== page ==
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Dig sheds light on Greek island sanctuary

Ongoing excavation work at an archaeological site on Despotiko, a small uninhabited islet off the Aegean island of Antiparos, has yielded significant finds that shed new light on the size and organization of an Archaic sanctuary situated there, the Culture Ministry said on Wednesday.

Dig sheds light on Greek island sanctuary
Dig sheds light on Greek island sanctuary
Dig sheds light on Greek island sanctuary
Dig sheds light on Greek island sanctuary
Excavations at Despotiko [Credit: Greek Ministry of Culture]
Archaeologists first started excavating the site in 1997 under the supervision of Yiannos Kouragios, gradually revealing the outlines of a large religious sanctuary dating to around the 6th century BC. But more recent work, and particularly intensive excavation that was carried out between the end of May and the beginning of July this year, has provided more detailed insights into the organization of the sanctuary.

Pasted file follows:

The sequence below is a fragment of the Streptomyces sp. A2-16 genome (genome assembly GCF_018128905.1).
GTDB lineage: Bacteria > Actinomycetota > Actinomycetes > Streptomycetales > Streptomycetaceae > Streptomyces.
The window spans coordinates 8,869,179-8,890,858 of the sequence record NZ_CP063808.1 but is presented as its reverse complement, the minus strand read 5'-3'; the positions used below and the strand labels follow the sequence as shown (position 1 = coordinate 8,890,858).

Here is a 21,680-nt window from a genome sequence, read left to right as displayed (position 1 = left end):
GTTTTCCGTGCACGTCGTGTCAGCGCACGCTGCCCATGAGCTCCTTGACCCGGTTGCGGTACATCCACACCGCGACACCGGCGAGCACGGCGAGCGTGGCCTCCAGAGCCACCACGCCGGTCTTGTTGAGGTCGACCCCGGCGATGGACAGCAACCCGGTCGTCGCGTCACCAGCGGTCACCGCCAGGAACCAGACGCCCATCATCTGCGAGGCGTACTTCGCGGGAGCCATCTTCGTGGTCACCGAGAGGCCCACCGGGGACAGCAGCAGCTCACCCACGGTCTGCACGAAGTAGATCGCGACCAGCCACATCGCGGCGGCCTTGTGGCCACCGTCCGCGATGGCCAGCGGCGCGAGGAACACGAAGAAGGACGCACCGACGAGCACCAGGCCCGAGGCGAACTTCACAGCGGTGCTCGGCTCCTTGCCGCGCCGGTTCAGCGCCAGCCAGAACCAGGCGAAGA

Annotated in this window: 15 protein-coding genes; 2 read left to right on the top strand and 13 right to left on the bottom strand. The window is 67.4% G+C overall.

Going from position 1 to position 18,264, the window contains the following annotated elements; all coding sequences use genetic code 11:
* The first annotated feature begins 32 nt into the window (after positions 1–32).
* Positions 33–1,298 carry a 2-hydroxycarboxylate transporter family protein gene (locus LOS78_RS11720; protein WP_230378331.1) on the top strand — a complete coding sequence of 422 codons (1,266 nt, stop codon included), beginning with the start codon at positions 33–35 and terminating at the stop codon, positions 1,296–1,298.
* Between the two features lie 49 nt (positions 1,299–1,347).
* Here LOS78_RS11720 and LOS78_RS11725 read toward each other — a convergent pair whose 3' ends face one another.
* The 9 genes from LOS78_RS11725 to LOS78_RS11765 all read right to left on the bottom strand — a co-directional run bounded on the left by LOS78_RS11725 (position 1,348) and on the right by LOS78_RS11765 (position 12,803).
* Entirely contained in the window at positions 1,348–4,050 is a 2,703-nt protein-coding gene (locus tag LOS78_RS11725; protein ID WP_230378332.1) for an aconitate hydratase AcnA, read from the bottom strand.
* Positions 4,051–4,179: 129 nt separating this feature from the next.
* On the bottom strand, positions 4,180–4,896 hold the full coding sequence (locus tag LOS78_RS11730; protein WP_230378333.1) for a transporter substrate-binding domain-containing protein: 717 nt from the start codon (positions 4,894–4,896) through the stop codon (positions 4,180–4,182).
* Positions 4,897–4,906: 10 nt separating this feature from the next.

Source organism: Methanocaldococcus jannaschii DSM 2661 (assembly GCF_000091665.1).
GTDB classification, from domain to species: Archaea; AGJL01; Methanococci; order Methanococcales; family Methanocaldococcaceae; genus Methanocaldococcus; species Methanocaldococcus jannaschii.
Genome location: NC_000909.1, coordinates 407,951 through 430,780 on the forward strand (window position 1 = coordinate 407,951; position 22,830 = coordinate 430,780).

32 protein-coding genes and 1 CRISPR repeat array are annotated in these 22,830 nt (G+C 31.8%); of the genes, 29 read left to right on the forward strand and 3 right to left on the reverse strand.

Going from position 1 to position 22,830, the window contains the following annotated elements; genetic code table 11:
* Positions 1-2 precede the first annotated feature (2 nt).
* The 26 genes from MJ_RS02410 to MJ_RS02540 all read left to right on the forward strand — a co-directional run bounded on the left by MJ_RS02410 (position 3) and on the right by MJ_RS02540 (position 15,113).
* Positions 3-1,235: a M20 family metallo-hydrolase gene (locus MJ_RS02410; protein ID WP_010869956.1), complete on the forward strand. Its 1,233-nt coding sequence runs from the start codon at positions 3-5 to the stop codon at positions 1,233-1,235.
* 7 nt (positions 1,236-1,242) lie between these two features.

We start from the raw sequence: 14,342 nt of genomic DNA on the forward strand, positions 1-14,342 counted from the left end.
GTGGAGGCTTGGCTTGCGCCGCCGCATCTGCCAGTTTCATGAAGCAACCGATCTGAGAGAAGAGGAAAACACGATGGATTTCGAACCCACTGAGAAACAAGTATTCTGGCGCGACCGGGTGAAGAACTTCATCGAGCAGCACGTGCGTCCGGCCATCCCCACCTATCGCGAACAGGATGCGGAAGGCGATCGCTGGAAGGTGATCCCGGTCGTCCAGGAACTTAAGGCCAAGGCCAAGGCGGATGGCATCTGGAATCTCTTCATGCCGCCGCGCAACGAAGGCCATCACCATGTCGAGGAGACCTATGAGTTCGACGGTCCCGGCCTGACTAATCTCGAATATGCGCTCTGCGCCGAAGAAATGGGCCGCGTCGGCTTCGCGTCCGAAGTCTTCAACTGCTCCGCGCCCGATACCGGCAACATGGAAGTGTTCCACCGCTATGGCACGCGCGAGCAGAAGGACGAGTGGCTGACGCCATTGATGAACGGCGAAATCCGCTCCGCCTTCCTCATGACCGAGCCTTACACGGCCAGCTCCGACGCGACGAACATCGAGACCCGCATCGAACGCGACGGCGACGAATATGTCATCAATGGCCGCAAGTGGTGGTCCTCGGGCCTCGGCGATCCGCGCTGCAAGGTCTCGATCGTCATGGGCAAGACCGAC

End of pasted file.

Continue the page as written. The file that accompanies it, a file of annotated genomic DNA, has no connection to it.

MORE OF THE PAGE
Traces of religious worship at the sanctuary, which was devoted primarily to the god Apollo, date as far back as the 8th and 9th century BC, according to the ministry.

A total of 13 buildings have been unearthed over the years. But the latest round of excavation revealed “the complex and ornate facade” of a building measuring 35 meters by 15 meters, the ministry said.

Dig sheds light on Greek island sanctuary
Dig sheds light on Greek island sanctuary
Reconstruction of the ancient precinct at Despotiko 
[Credit: Greek Ministry of Culture]
The discoveries of this and other structures suggest that the site of the sanctuary was extended and rebuilt several times during the Classical and Hellenistic periods.

Among the new discoveries by archaeologists is a large building, comprising four rooms, on the west section of the site. A large stone altar was found in one of the rooms as well as pottery fragments bearing inscriptions with the name of the Apollo.

Another key discovery is a long wall running from what would have been the islet’s ancient port to the site of the sanctuary. Experts believe the wall would have served as a fortification.

Source: Kathimerini [July 30, 2015]
TANN

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